Let us see how you can tweak your investment portfolio in the new financial year, depending on your age group.

25-35 years
Typically, those in this age group have a higher risk appetite. So, equity is a good option. You can have a portfolio mix of 70 per cent in equity and 30 per cent in debt. If investing in direct equities, look for sectors offering tangible returns within a period of one to two years. If not, investing in equity mutual funds is a better option. As the risk appetite is higher, investors can look at a portfolio of 75-80 per cent in mid-cap funds and not more than 20 per cent in large-cap funds.

Invest in mid-cap funds only through a Systematic Investment Plan (SIP) and not through lump-sum investment. “Don’t get carried away with the markets and don’t make changes in your portfolio allocation suddenly,” says Rego.

This is the age when many of us would look at buying a house, as banks would be willing to give longer-tenure home loans. But, at this point-of-time, real estate investment is not advisable, unless for self-occupation. “Property prices have peaked and the Budget has not introduced any measures to make real estate buying attractive. Instead, the increase in service tax will add to property prices. Besides, there have been no changes in the tax exemption on home loans,” says Divakar Vijayasarthy, co-founder of MeetUrPro, an online platform for investment and tax requirements.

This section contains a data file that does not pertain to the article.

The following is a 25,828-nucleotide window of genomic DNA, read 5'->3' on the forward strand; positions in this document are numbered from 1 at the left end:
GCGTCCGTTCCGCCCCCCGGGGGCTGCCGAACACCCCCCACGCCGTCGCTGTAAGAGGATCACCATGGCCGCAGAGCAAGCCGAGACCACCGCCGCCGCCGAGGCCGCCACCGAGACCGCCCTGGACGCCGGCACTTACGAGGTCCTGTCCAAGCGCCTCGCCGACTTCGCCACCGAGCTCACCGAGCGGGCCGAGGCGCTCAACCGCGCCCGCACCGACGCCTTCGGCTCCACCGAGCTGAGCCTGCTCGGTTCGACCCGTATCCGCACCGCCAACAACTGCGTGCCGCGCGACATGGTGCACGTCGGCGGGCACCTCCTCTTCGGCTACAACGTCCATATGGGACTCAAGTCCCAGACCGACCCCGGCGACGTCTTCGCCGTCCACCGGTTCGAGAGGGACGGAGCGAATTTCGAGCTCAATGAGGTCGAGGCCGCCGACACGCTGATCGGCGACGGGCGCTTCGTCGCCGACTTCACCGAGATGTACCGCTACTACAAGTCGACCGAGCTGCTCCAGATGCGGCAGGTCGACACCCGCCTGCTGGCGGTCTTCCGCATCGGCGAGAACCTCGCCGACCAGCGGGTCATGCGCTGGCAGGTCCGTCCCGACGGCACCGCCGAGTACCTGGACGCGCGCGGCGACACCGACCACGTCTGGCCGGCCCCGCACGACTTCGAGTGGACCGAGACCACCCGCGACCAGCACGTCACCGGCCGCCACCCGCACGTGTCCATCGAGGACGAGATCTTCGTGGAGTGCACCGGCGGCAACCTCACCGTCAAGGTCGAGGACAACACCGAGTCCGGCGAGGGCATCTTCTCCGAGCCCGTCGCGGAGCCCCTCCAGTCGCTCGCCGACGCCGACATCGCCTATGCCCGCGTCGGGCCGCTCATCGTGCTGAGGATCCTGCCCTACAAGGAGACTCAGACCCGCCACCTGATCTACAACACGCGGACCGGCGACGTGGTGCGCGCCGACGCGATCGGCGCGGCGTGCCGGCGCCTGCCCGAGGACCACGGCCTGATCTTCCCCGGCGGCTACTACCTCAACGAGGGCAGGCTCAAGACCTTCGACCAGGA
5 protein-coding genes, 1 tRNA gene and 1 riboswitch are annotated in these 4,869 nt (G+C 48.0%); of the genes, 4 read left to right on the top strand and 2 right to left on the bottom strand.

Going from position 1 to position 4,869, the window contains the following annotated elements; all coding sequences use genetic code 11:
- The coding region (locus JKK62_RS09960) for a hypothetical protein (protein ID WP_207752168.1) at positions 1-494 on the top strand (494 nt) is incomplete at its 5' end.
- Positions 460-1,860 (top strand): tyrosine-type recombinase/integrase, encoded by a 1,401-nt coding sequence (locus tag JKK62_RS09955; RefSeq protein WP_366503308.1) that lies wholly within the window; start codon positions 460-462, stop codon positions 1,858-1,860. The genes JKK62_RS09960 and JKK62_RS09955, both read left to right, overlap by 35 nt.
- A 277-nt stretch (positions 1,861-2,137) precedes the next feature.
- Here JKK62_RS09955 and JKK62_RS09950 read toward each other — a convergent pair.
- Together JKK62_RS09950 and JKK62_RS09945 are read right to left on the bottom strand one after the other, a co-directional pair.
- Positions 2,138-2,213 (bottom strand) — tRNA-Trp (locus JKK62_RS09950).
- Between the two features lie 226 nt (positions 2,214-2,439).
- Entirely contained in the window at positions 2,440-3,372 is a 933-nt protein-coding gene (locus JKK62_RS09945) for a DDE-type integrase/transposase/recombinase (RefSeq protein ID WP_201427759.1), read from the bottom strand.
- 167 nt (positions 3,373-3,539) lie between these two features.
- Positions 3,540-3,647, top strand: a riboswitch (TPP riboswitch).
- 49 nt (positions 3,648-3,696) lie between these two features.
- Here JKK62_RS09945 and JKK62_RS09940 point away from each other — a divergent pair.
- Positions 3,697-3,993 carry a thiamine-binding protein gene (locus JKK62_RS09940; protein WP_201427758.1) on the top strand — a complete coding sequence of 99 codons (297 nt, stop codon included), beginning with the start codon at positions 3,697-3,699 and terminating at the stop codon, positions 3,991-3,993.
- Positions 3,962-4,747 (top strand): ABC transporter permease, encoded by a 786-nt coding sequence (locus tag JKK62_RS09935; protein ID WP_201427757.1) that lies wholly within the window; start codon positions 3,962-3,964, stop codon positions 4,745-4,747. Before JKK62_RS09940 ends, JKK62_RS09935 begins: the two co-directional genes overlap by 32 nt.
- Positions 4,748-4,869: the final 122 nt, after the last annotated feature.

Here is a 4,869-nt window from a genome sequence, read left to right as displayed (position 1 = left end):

As interest rates are likely to come down, you can look at corporate deposits. These offer higher returns than bank fixed deposits (FDs). Yet, it requires the same due-diligence as picking stocks.

35-45 years
You can continue with the mix of 70 per cent in equity and 30 per cent in debt. However, reduce the share of mid-cap funds to 50 per cent. “While large-cap funds will reduce the volatility, mid-cap will give growth. And, since you still have about 15 years to retire, you must have some amount of mid-cap funds,” says Singal.

You can also look at debt funds, where the realisation is better than bank FDs. Especially now, since it is a reducing interest rate scenario. In such a case, the yield to maturity is higher in debt funds. “If you hold for three years, you will get capital appreciation tax benefits, too, since it will be long-term. So, invest 35-40 per cent of your portfolio in income funds, with a three-year horizon. You can also look at Fixed Maturity Plans (FMPs),” says Vijayasarthy.